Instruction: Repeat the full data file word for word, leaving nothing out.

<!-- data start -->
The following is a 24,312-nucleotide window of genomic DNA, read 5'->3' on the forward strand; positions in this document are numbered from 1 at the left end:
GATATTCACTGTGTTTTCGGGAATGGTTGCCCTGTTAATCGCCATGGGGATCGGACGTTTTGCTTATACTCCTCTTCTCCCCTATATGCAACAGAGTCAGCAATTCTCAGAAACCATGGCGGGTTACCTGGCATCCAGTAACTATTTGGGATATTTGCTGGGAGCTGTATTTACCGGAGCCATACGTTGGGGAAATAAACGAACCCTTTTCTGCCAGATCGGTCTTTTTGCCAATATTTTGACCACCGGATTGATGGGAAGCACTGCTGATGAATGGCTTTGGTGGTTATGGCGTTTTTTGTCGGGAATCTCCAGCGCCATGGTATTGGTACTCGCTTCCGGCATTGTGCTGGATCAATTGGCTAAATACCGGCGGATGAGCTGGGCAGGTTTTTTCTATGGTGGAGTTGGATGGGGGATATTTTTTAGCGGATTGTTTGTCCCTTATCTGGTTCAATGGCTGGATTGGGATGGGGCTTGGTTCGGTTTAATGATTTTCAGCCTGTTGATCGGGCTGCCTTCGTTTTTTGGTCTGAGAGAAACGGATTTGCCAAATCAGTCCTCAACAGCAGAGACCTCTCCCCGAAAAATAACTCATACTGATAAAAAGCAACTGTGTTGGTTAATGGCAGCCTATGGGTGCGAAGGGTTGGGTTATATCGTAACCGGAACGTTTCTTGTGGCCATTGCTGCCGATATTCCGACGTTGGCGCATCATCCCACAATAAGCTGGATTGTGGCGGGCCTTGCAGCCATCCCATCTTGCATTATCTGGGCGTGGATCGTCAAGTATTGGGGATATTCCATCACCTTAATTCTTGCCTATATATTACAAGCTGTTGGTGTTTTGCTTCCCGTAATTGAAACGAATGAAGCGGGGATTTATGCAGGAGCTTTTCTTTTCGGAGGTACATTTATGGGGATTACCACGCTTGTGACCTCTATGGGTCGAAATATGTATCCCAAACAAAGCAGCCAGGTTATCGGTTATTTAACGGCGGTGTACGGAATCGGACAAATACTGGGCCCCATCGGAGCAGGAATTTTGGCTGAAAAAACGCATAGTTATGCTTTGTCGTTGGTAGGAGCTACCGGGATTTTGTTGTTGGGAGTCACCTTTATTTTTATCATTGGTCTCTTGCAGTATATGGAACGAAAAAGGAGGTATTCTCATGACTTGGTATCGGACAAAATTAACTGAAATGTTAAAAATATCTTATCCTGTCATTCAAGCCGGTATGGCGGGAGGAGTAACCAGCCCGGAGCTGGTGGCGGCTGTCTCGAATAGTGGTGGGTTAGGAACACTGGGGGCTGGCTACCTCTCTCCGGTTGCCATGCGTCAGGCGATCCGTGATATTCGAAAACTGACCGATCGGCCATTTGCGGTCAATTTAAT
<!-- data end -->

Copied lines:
The following is a 24,312-nucleotide window of genomic DNA, read 5'->3' on the forward strand; positions in this document are numbered from 1 at the left end:
GATATTCACTGTGTTTTCGGGAATGGTTGCCCTGTTAATCGCCATGGGGATCGGACGTTTTGCTTATACTCCTCTTCTCCCCTATATGCAACAGAGTCAGCAATTCTCAGAAACCATGGCGGGTTACCTGGCATCCAGTAACTATTTGGGATATTTGCTGGGAGCTGTATTTACCGGAGCCATACGTTGGGGAAATAAACGAACCCTTTTCTGCCAGATCGGTCTTTTTGCCAATATTTTGACCACCGGATTGATGGGAAGCACTGCTGATGAATGGCTTTGGTGGTTATGGCGTTTTTTGTCGGGAATCTCCAGCGCCATGGTATTGGTACTCGCTTCCGGCATTGTGCTGGATCAATTGGCTAAATACCGGCGGATGAGCTGGGCAGGTTTTTTCTATGGTGGAGTTGGATGGGGGATATTTTTTAGCGGATTGTTTGTCCCTTATCTGGTTCAATGGCTGGATTGGGATGGGGCTTGGTTCGGTTTAATGATTTTCAGCCTGTTGATCGGGCTGCCTTCGTTTTTTGGTCTGAGAGAAACGGATTTGCCAAATCAGTCCTCAACAGCAGAGACCTCTCCCCGAAAAATAACTCATACTGATAAAAAGCAACTGTGTTGGTTAATGGCAGCCTATGGGTGCGAAGGGTTGGGTTATATCGTAACCGGAACGTTTCTTGTGGCCATTGCTGCCGATATTCCGACGTTGGCGCATCATCCCACAATAAGCTGGATTGTGGCGGGCCTTGCAGCCATCCCATCTTGCATTATCTGGGCGTGGATCGTCAAGTATTGGGGATATTCCATCACCTTAATTCTTGCCTATATATTACAAGCTGTTGGTGTTTTGCTTCCCGTAATTGAAACGAATGAAGCGGGGATTTATGCAGGAGCTTTTCTTTTCGGAGGTACATTTATGGGGATTACCACGCTTGTGACCTCTATGGGTCGAAATATGTATCCCAAACAAAGCAGCCAGGTTATCGGTTATTTAACGGCGGTGTACGGAATCGGACAAATACTGGGCCCCATCGGAGCAGGAATTTTGGCTGAAAAAACGCATAGTTATGCTTTGTCGTTGGTAGGAGCTACCGGGATTTTGTTGTTGGGAGTCACCTTTATTTTTATCATTGGTCTCTTGCAGTATATGGAACGAAAAAGGAGGTATTCTCATGACTTGGTATCGGACAAAATTAACTGAAATGTTAAAAATATCTTATCCTGTCATTCAAGCCGGTATGGCGGGAGGAGTAACCAGCCCGGAGCTGGTGGCGGCTGTCTCGAATAGTGGTGGGTTAGGAACACTGGGGGCTGGCTACCTCTCTCCGGTTGCCATGCGTCAGGCGATCCGTGATATTCGAAAACTGACCGATCGGCCATTTGCGGTCAATTTAAT